A walking foot is a mechanism for feeding the workpiece through a sewing machine as it is being stitched. It is most useful for sewing heavy materials where needle feed is mechanically inadequate, for spongy or cushioned materials where lifting the foot out of contact with the material helps in the feeding action, and for sewing many layers together where a drop feed will cause the lower layers to shift out of position with the upper layers.
A sewing machine might have a single walking foot, or two walking feet with alternating action. A walking foot may be combined with another feed mechanism, such as a drop feed or a needle feed.
It is not a common sewing machine attachment for household use other than for quilting, but this type of feed is common in industrial heavy duty machines. Some household machines are marketed as having a walking foot, but actually have a puller feed. However, almost all household sewing machines use a standard connector for their presser foot, and so add-on walking foot attachments are available.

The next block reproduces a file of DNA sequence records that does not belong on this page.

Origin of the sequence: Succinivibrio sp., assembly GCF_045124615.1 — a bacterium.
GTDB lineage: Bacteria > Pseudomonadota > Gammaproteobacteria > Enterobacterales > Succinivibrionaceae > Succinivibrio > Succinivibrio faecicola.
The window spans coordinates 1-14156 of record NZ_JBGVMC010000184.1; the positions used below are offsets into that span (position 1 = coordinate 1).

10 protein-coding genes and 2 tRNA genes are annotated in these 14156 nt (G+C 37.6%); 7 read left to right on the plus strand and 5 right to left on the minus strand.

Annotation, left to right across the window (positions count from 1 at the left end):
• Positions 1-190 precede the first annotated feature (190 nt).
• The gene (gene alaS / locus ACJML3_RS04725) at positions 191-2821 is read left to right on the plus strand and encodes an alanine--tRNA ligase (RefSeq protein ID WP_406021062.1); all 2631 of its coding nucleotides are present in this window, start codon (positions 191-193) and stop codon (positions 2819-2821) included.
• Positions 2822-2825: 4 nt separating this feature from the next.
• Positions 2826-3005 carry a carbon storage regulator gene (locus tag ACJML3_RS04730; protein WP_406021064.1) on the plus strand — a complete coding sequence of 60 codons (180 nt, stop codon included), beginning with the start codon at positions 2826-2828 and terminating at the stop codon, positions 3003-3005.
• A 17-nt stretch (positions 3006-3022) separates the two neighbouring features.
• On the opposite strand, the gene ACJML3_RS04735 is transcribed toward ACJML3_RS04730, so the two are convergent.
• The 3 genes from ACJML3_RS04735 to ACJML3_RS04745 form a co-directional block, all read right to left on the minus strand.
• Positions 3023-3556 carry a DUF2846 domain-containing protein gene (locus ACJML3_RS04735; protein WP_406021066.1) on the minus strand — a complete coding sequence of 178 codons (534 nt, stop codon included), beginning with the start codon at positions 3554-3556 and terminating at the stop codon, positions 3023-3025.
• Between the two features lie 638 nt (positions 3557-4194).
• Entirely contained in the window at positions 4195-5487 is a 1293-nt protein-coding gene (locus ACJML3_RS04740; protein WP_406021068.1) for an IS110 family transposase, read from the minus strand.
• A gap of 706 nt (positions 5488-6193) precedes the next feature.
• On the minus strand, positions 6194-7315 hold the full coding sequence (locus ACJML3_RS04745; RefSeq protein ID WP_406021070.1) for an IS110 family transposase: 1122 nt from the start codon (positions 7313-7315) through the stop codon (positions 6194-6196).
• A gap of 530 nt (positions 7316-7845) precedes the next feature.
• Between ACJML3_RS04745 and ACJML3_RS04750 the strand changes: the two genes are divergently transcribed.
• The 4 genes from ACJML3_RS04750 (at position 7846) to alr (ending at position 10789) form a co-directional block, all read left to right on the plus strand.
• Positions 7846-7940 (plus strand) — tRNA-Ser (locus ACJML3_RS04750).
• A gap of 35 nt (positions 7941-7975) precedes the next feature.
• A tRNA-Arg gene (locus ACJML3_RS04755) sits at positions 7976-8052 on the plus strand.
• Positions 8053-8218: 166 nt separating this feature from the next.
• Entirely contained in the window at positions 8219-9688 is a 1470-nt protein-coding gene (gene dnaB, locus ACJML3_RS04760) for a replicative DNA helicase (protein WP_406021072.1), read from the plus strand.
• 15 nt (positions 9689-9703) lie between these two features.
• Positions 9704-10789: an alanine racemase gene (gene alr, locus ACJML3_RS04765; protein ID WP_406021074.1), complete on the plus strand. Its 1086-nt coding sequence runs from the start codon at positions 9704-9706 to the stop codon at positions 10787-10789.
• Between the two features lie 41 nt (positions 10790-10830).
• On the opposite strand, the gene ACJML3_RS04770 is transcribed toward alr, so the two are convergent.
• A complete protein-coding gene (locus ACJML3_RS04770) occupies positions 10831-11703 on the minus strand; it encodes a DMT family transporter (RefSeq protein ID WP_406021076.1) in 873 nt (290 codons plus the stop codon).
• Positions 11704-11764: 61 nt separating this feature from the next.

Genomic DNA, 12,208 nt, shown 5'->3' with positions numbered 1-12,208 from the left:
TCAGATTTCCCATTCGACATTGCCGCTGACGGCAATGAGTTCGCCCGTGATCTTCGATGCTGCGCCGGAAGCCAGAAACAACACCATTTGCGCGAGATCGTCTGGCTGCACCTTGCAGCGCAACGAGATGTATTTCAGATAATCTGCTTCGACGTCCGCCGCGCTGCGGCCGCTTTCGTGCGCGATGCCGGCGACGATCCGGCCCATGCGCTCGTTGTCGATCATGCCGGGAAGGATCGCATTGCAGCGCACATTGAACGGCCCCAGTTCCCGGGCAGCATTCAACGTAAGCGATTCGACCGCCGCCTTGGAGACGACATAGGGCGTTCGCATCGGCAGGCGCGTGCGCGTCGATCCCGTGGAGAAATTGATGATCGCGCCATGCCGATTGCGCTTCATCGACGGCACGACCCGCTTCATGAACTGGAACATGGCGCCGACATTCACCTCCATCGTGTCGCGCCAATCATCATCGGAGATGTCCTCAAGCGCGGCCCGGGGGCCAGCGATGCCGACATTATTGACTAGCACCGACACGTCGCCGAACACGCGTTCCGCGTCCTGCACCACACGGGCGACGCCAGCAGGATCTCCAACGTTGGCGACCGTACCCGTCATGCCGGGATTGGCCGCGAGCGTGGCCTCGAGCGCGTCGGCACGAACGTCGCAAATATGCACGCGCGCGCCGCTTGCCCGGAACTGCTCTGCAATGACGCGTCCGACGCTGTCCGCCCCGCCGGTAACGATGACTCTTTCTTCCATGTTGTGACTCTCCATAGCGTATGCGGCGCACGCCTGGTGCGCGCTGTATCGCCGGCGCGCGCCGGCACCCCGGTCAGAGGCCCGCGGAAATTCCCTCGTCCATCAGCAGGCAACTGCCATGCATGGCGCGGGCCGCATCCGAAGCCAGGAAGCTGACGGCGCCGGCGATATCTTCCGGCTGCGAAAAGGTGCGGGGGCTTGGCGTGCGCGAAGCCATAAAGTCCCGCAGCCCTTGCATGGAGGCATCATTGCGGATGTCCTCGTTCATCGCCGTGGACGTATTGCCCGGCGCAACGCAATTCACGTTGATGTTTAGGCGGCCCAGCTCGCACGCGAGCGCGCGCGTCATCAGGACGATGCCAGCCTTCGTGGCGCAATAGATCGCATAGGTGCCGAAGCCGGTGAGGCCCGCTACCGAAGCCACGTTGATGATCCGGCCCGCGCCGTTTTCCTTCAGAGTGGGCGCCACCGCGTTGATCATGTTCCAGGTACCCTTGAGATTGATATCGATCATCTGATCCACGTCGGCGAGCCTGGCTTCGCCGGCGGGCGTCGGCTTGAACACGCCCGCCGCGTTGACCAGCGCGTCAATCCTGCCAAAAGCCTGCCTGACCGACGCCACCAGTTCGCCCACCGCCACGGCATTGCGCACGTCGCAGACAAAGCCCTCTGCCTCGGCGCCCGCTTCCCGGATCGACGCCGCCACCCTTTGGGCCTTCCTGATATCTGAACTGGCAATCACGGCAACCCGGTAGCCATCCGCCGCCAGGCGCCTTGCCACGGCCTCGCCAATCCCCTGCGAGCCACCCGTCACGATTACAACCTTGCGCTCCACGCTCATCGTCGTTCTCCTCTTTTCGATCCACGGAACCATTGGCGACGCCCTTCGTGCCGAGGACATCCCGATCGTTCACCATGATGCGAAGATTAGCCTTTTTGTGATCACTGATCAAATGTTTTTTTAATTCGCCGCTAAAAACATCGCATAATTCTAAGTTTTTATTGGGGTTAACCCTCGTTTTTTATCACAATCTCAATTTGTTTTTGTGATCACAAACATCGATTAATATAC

"Plaid Matcher" attachments
A "plaid matcher" is similar to a walking foot, but unlike a walking foot it does not actually contribute any forward or backward feeding force. Rather, it applies cyclic downward pressure onto the material onto the feed dogs, in time with the feed dogs, so as to increase the friction between layers of the material. The increased friction reduces the slipping of lower layers (which contact the feed dogs) versus the upper layers (which tend to be held in place by the presser foot).
The plaid matcher's downward pressure is more helpful than that of the presser foot because the plaid matcher's foot can slide freely forward and back in order to move with the feed dogs. Consequently it appears to be a walking foot, even though the only force it generates is downward.
The plaid matcher is powered by the machine's shank.